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The Surprising Upside to Wallowing in Despair

Despair figure with happy silhouetteWho is there among us who hasn’t felt the chill of despair at one time or another?

With the cold, gray winter enveloping so many of us, I thought this might be a good time to review some emotional survival tips, and underline the happy truth that wallowing in despair can bring rich rewards.

There is such a thing as severe depression. That’s what medication is for, and it can literally be a life-saver.

But for the millions suffering from losses in the past or the present while still going about their business, working through those sad, bad feelings with constructive wallowing can lift the dark veil and bring new life, just in time for spring. Read More

Almost All Problems Are Emotional

girl cryingWhen’s the last time you had a problem that wasn’t emotional?

Car broke down? You probably made a call or two and got it fixed; no real problem there except for the annoyance and/or frustration it caused you.

Couldn’t pay your mortgage? Losing your home to foreclosure would be an “oh, well” proposition without good old-fashioned fear, desperation and grief — emotional experiences, to be sure.

I recently wrote a post about how problems are almost always emotional (and so, therefore, are solutions) over at my new blog home-away-from-home on PsychologyToday.com. Read More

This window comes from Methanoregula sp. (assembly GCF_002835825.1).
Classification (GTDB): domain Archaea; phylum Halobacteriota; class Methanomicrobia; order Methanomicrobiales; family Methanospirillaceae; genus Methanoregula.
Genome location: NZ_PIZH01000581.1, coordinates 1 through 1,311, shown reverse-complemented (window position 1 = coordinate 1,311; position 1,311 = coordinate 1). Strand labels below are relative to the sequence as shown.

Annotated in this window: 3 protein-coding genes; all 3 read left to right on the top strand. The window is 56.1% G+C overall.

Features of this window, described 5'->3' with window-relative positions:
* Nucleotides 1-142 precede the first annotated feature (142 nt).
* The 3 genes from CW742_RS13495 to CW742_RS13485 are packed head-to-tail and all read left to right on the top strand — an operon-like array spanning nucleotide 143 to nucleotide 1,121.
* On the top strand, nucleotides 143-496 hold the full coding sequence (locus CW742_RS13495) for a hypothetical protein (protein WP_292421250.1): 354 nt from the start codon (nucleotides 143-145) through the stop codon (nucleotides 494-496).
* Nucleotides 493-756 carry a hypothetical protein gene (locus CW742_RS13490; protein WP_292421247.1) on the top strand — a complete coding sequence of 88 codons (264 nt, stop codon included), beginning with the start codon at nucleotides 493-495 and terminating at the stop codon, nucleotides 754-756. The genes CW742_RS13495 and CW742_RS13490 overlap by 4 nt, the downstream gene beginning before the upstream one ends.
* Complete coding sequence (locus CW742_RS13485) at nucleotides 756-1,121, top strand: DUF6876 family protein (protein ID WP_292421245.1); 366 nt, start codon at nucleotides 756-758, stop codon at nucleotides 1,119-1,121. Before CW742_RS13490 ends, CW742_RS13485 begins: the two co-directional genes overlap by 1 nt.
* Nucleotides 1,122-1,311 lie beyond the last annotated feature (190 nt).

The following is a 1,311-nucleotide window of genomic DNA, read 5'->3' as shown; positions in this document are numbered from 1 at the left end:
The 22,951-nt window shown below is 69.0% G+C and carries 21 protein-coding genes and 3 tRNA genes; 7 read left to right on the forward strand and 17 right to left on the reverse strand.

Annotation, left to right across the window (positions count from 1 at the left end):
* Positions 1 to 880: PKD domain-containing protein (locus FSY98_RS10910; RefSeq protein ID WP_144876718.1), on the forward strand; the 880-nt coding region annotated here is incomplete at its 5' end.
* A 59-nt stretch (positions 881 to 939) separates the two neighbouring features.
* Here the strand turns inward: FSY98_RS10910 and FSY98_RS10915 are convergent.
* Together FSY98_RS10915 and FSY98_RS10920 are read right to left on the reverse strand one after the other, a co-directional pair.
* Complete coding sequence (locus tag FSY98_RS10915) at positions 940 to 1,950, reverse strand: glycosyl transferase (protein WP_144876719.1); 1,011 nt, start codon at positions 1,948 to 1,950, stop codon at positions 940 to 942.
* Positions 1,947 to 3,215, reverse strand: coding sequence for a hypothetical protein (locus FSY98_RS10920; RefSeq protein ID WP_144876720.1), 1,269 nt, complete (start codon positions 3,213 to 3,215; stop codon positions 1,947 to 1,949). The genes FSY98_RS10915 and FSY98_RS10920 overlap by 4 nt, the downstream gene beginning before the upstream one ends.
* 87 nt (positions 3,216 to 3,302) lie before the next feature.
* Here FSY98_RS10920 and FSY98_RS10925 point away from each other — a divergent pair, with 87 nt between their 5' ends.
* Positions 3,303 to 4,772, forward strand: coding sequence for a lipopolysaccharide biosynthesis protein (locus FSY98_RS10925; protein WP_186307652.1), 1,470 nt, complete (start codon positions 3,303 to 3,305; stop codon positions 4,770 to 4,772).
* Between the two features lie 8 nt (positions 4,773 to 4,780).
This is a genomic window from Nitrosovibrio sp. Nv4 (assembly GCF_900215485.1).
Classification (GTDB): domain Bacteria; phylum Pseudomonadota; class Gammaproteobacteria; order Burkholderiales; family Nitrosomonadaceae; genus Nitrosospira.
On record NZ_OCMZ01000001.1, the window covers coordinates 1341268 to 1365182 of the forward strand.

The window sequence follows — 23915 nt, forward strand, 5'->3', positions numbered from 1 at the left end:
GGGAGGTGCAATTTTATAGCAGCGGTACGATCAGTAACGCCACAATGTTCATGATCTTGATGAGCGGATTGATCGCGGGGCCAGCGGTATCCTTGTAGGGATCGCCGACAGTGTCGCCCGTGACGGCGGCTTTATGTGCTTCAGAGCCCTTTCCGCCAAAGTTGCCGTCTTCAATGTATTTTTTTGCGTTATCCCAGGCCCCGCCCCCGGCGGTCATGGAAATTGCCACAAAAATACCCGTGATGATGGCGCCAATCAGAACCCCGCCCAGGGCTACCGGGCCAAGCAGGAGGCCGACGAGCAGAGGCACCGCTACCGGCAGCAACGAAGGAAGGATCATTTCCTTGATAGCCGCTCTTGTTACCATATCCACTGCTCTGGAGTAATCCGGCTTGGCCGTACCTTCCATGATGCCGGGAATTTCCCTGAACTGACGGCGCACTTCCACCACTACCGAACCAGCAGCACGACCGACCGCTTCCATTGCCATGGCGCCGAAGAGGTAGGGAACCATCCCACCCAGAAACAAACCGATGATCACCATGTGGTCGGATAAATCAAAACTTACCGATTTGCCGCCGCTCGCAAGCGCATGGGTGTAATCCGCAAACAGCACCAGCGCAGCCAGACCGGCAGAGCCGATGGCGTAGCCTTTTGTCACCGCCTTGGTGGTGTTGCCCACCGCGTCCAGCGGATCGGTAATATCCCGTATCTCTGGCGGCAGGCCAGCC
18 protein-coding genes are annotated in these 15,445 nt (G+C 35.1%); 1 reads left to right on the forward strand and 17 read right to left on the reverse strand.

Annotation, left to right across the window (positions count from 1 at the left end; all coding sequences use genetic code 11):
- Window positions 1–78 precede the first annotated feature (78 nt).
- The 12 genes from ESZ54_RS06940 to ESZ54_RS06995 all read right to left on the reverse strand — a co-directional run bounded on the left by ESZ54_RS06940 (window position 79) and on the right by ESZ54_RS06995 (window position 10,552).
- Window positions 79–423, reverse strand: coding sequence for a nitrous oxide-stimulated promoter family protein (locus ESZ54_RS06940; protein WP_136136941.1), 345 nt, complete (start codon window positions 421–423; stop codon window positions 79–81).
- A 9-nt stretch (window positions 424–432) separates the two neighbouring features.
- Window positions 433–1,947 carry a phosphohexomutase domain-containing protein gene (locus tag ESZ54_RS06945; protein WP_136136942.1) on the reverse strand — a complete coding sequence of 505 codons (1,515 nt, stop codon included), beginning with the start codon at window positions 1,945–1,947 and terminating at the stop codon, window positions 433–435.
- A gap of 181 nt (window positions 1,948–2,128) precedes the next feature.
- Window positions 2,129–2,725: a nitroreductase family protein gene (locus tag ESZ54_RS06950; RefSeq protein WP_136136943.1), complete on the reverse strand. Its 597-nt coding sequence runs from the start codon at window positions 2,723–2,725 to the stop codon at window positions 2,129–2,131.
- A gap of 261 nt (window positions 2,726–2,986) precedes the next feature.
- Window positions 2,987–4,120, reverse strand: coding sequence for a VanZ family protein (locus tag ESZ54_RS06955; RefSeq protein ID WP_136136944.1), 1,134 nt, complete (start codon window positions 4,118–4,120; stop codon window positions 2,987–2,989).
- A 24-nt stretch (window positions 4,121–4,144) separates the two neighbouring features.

Should You Self-Improve or Self-Actualize?

There are two kinds of people in the personal development world. As a therapist, I’ve worked with both.

The first kind of person, let’s call him the Self-Improver, seems to be looking for specific changes in his behavior.

He seeks the kinds of changes that are hard to accomplish but, once in place, help him feel better about himself.

An example would be someone who suffers from anxiety but holds his own feet to the fire by making himself do the things that make him anxious. Read More

The Circle of Change: You End Up Where You Started (Kind Of)

Change happens in an instant, in a certain sense. But then again, it can take years for a change to really become a part of who you are.

I think of change as taking me around a circle. When the change is fully integrated, I’m the same person again, but different.

It’s as if I’m traveling around a clock face. I start at 6 and move clockwise through all the numbers until I end up back at 6. Read More